Avoiding libel and slander lawsuits are as easy as keeping to ourselves, but knowing when another person goes over the line is another story.
Anyone with the slightest knowledge of the law can probably differentiate slander from libel — one is spoken and the other written. The media exhaustively uses these words wherever and whenever they see fit, only to see most of the lawsuits flounder. The UK’s Ministry of Justice reports that as few as 17% of all defamation lawsuits make it to a settlement, as prosecuting individuals usually fail to provide sufficient proof of the act and its relevant damages.
Here are the possible damages a libellous or slanderous statement can cause:
Harm to Reputation
Clear-cut influences of a harmful statement are the primary damages of defamation. Customers may take their business elsewhere, or employers may question your character. These are the most apparent effects of libel or slander.
Mental or Physical Anguish
You may seek compensation if a derogatory statement takes a toll on your mental and physical health. Conditions like insomnia, depression, anxiety and other physical ailments count as proof if they have developed after the person made the defamatory statement.
This is linked to harm to reputation, as your income suffers from loss of business or employment. Compensation after a successful lawsuit will scale accordingly to this type of damage.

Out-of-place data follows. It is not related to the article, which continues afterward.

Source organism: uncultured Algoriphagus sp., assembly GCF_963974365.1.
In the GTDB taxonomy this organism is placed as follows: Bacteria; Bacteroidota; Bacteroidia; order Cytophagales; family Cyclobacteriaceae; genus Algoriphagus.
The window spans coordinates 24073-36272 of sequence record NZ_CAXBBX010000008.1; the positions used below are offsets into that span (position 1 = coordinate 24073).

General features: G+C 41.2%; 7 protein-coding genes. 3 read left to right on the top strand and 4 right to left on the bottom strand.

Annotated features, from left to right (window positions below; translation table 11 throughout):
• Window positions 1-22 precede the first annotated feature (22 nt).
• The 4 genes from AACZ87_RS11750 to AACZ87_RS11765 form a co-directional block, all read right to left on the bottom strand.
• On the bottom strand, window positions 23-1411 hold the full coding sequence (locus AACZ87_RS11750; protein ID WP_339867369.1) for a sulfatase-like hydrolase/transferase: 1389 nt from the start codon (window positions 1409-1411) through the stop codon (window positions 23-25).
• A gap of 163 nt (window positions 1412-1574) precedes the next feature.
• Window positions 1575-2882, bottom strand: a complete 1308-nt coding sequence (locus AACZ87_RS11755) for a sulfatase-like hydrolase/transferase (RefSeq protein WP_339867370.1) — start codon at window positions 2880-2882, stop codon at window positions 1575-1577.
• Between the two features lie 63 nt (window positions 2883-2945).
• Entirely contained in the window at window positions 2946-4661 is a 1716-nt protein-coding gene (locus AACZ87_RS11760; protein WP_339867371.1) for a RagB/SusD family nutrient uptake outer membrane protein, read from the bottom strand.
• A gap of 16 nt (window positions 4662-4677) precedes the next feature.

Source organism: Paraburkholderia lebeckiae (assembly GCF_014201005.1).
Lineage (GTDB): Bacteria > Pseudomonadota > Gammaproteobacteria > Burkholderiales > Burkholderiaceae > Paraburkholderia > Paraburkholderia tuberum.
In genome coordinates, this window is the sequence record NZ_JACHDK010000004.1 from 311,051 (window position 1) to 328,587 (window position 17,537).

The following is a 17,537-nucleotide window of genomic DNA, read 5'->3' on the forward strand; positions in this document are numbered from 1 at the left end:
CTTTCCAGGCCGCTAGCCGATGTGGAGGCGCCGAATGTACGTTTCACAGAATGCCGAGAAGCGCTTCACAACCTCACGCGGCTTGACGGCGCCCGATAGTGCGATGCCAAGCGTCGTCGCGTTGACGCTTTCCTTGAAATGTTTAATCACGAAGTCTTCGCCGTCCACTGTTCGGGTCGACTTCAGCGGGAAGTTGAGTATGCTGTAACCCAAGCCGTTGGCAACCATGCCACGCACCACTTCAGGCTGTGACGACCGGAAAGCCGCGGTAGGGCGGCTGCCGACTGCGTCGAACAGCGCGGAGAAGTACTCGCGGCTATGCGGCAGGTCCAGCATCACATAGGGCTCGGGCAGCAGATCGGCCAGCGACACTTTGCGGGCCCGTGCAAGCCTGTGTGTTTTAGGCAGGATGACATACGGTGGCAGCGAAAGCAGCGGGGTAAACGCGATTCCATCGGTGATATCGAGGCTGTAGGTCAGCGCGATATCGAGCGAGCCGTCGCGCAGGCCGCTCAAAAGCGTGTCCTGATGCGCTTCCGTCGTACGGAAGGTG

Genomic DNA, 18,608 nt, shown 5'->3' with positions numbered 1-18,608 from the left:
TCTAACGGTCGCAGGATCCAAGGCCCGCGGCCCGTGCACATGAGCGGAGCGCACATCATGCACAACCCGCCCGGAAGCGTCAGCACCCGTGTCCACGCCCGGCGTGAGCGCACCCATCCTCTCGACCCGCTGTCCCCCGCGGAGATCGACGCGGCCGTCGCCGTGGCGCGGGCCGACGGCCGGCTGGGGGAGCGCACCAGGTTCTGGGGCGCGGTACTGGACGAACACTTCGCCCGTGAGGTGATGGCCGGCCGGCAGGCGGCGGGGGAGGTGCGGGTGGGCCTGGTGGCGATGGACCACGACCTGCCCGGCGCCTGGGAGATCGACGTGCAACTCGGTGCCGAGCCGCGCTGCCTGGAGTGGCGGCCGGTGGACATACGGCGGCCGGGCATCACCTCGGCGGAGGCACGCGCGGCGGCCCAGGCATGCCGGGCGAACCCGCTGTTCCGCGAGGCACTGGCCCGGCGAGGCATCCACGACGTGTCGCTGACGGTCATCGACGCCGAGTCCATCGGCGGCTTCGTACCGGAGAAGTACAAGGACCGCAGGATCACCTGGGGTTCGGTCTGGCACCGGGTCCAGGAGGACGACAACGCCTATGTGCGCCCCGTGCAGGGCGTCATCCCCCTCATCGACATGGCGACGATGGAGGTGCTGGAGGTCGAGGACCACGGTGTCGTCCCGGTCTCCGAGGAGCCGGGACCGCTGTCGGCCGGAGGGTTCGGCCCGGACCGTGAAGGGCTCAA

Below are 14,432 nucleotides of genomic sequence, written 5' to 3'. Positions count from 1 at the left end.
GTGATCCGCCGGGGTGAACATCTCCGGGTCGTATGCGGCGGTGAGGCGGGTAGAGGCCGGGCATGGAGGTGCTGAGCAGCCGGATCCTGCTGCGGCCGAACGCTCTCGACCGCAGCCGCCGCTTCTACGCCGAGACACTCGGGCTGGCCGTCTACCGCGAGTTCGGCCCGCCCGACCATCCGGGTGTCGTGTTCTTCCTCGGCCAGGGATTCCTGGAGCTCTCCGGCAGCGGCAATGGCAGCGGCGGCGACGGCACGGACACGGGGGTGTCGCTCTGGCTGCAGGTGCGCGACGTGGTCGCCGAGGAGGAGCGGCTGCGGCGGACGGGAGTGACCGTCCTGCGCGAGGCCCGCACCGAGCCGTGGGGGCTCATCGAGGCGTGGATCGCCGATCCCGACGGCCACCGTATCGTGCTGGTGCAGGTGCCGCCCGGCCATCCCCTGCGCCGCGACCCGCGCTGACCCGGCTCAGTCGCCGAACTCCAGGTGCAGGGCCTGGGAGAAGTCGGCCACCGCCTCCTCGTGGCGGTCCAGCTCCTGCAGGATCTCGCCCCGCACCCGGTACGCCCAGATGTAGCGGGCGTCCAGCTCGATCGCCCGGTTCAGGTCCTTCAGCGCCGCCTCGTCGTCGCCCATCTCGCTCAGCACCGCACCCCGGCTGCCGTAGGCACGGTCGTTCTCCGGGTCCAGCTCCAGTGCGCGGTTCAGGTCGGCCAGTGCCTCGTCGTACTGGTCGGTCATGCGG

Per se Defamation
Defamation of this kind proves to be more challenging to handle and prove, since it treads the line between protected opinion and false, harmful allegation. If a person deliberately misinforms people regarding your character, you may sue them for defamation. Note that telling the truth or saying an opinion under qualified privilege (e.g. senate debate) do not count as per se defamation.
Lawyers from Aulich Civil Law note that defamation is in fact, not a crime. Rather, it is a civil wrong — a tort — which mostly does not warrant imprisonment. They add that defamation is only actionable once the defamed party files a lawsuit. Unlike crimes, torts are primarily matters handled by the court, and usually bypass the involvement of law enforcement, depending on the type of act committed.
Suing a person for defamation can help you get closure and justice after a person attacks your character. But, remember that a defamation lawsuit can also be harmful to the opposing party when they were within their right to free speech after all.